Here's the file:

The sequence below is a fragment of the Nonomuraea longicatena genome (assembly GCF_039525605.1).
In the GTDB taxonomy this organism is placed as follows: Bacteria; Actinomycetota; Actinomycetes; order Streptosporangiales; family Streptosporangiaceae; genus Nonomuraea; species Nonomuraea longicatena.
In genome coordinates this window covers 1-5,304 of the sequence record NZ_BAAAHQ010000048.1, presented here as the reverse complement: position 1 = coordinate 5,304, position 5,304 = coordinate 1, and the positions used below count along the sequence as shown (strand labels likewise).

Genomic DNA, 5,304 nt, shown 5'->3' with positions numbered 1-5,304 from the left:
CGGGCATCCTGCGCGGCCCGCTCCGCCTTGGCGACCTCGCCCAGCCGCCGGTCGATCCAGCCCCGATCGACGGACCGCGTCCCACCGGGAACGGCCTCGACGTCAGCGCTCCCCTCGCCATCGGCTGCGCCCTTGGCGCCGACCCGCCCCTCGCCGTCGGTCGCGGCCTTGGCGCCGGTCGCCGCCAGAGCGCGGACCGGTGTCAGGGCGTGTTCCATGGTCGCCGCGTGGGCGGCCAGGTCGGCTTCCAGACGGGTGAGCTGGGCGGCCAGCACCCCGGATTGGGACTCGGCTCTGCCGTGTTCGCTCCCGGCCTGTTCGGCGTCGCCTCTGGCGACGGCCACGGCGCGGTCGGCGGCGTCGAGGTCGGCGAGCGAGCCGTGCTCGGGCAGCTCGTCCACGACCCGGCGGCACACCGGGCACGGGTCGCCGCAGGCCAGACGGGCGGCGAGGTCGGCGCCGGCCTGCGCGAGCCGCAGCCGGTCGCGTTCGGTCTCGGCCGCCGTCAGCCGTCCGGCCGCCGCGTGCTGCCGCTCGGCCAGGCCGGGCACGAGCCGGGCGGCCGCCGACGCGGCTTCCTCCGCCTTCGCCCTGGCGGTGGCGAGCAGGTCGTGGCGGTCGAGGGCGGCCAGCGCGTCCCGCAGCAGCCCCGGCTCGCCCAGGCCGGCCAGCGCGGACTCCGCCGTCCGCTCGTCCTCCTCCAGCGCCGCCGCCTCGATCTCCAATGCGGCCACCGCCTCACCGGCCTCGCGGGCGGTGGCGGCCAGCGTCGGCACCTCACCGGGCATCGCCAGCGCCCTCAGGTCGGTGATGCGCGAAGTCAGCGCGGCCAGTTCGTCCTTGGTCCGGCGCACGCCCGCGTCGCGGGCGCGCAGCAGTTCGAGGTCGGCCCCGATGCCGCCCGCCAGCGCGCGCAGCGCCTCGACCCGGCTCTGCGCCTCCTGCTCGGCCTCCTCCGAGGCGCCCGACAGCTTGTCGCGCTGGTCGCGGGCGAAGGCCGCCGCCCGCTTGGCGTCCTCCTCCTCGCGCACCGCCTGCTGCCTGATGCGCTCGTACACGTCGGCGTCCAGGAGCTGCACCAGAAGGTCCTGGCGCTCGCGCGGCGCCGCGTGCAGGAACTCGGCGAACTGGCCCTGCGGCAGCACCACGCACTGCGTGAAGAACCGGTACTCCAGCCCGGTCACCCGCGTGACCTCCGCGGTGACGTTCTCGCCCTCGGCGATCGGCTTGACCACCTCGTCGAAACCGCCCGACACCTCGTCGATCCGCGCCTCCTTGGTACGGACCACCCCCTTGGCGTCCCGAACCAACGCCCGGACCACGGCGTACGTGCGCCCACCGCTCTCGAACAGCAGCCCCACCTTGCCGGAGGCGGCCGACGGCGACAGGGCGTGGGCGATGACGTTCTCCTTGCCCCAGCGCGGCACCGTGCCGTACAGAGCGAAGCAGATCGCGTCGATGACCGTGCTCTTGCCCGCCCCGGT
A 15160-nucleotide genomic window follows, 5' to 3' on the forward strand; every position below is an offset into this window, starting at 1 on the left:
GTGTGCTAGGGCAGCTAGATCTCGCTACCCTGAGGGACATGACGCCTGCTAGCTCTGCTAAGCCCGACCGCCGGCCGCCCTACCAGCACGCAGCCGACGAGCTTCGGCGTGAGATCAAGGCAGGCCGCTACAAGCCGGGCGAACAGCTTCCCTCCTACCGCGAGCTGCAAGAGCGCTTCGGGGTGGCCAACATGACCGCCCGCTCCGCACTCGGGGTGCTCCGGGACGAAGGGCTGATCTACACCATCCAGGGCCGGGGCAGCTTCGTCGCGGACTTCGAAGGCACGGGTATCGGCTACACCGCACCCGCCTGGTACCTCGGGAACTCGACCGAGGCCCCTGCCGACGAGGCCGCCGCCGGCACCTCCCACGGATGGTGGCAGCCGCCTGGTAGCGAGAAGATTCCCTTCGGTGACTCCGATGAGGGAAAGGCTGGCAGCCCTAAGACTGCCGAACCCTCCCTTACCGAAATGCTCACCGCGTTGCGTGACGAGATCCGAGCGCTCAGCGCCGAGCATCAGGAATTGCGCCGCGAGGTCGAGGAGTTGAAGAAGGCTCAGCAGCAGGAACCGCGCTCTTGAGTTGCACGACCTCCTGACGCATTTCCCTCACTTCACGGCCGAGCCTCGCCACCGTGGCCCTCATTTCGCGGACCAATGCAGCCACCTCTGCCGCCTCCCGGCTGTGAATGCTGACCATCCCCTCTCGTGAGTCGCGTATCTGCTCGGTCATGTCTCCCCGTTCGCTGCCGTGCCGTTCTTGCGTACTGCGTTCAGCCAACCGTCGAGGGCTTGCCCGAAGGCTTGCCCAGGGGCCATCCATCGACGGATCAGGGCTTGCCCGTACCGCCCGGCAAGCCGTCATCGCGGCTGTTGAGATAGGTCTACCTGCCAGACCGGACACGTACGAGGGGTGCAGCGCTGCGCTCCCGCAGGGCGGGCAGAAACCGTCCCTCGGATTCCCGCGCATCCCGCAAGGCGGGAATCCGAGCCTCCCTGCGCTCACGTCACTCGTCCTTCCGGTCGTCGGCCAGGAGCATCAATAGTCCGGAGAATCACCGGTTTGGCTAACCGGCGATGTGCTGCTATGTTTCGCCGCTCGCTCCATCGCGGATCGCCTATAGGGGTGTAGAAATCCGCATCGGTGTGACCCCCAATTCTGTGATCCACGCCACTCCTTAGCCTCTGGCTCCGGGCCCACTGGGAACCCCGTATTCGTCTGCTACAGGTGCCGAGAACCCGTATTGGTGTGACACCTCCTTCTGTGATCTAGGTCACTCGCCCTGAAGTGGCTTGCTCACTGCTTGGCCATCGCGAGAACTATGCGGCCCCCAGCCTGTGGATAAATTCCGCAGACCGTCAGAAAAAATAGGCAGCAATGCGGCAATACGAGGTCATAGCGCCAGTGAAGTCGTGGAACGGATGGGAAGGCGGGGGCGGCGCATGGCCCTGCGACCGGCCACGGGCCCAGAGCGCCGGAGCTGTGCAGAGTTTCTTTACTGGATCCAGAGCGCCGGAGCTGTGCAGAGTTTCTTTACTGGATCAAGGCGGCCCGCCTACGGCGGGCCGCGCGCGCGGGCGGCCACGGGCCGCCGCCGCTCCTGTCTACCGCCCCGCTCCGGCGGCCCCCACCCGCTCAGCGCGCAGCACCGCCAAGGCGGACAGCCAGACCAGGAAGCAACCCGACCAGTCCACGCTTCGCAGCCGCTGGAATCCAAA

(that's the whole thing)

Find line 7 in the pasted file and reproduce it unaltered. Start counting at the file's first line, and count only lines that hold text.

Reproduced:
GTGTGCTAGGGCAGCTAGATCTCGCTACCCTGAGGGACATGACGCCTGCTAGCTCTGCTAAGCCCGACCGCCGGCCGCCCTACCAGCACGCAGCCGACGAGCTTCGGCGTGAGATCAAGGCAGGCCGCTACAAGCCGGGCGAACAGCTTCCCTCCTACCGCGAGCTGCAAGAGCGCTTCGGGGTGGCCAACATGACCGCCCGCTCCGCACTCGGGGTGCTCCGGGACGAAGGGCTGATCTACACCATCCAGGGCCGGGGCAGCTTCGTCGCGGACTTCGAAGGCACGGGTATCGGCTACACCGCACCCGCCTGGTACCTCGGGAACTCGACCGAGGCCCCTGCCGACGAGGCCGCCGCCGGCACCTCCCACGGATGGTGGCAGCCGCCTGGTAGCGAGAAGATTCCCTTCGGTGACTCCGATGAGGGAAAGGCTGGCAGCCCTAAGACTGCCGAACCCTCCCTTACCGAAATGCTCACCGCGTTGCGTGACGAGATCCGAGCGCTCAGCGCCGAGCATCAGGAATTGCGCCGCGAGGTCGAGGAGTTGAAGAAGGCTCAGCAGCAGGAACCGCGCTCTTGAGTTGCACGACCTCCTGACGCATTTCCCTCACTTCACGGCCGAGCCTCGCCACCGTGGCCCTCATTTCGCGGACCAATGCAGCCACCTCTGCCGCCTCCCGGCTGTGAATGCTGACCATCCCCTCTCGTGAGTCGCGTATCTGCTCGGTCATGTCTCCCCGTTCGCTGCCGTGCCGTTCTTGCGTACTGCGTTCAGCCAACCGTCGAGGGCTTGCCCGAAGGCTTGCCCAGGGGCCATCCATCGACGGATCAGGGCTTGCCCGTACCGCCCGGCAAGCCGTCATCGCGGCTGTTGAGATAGGTCTACCTGCCAGACCGGACACGTACGAGGGGTGCAGCGCTGCGCTCCCGCAGGGCGGGCAGAAACCGTCCCTCGGATTCCCGCGCATCCCGCAAGGCGGGAATCCGAGCCTCCCTGCGCTCACGTCACTCGTCCTTCCGGTCGTCGGCCAGGAGCATCAATAGTCCGGAGAATCACCGGTTTGGCTAACCGGCGATGTGCTGCTATGTTTCGCCGCTCGCTCCATCGCGGATCGCCTATAGGGGTGTAGAAATCCGCATCGGTGTGACCCCCAATTCTGTGATCCACGCCACTCCTTAGCCTCTGGCTCCGGGCCCACTGGGAACCCCGTATTCGTCTGCTACAGGTGCCGAGAACCCGTATTGGTGTGACACCTCCTTCTGTGATCTAGGTCACTCGCCCTGAAGTGGCTTGCTCACTGCTTGGCCATCGCGAGAACTATGCGGCCCCCAGCCTGTGGATAAATTCCGCAGACCGTCAGAAAAAATAGGCAGCAATGCGGCAATACGAGGTCATAGCGCCAGTGAAGTCGTGGAACGGATGGGAAGGCGGGGGCGGCGCATGGCCCTGCGACCGGCCACGGGCCCAGAGCGCCGGAGCTGTGCAGAGTTTCTTTACTGGATCCAGAGCGCCGGAGCTGTGCAGAGTTTCTTTACTGGATCAAGGCGGCCCGCCTACGGCGGGCCGCGCGCGCGGGCGGCCACGGGCCGCCGCCGCTCCTGTCTACCGCCCCGCTCCGGCGGCCCCCACCCGCTCAGCGCGCAGCACCGCCAAGGCGGACAGCCAGACCAGGAAGCAACCCGACCAGTCCACGCTTCGCAGCCGCTGGAATCCAAA